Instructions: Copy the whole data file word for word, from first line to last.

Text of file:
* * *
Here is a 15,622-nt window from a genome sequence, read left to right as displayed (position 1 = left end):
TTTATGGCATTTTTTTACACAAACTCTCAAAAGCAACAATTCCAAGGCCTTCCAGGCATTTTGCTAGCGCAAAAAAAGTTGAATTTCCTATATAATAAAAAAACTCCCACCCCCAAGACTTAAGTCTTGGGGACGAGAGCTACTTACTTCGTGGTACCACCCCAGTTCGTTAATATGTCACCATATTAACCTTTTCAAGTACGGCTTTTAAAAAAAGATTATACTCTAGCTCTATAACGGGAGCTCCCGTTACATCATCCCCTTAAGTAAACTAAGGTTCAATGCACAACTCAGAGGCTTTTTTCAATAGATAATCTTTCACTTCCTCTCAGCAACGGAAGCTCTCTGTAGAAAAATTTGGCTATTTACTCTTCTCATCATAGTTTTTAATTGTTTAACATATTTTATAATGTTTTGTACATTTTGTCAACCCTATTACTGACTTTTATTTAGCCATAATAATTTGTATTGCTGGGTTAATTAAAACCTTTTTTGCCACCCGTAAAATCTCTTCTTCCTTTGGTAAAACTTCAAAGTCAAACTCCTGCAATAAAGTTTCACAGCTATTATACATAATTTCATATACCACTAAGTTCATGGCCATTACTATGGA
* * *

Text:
Here is a 15,622-nt window from a genome sequence, read left to right as displayed (position 1 = left end):
TTTATGGCATTTTTTTACACAAACTCTCAAAAGCAACAATTCCAAGGCCTTCCAGGCATTTTGCTAGCGCAAAAAAAGTTGAATTTCCTATATAATAAAAAAACTCCCACCCCCAAGACTTAAGTCTTGGGGACGAGAGCTACTTACTTCGTGGTACCACCCCAGTTCGTTAATATGTCACCATATTAACCTTTTCAAGTACGGCTTTTAAAAAAAGATTATACTCTAGCTCTATAACGGGAGCTCCCGTTACATCATCCCCTTAAGTAAACTAAGGTTCAATGCACAACTCAGAGGCTTTTTTCAATAGATAATCTTTCACTTCCTCTCAGCAACGGAAGCTCTCTGTAGAAAAATTTGGCTATTTACTCTTCTCATCATAGTTTTTAATTGTTTAACATATTTTATAATGTTTTGTACATTTTGTCAACCCTATTACTGACTTTTATTTAGCCATAATAATTTGTATTGCTGGGTTAATTAAAACCTTTTTTGCCACCCGTAAAATCTCTTCTTCCTTTGGTAAAACTTCAAAGTCAAACTCCTGCAATAAAGTTTCACAGCTATTATACATAATTTCATATACCACTAAGTTCATGGCCATTACTATGGA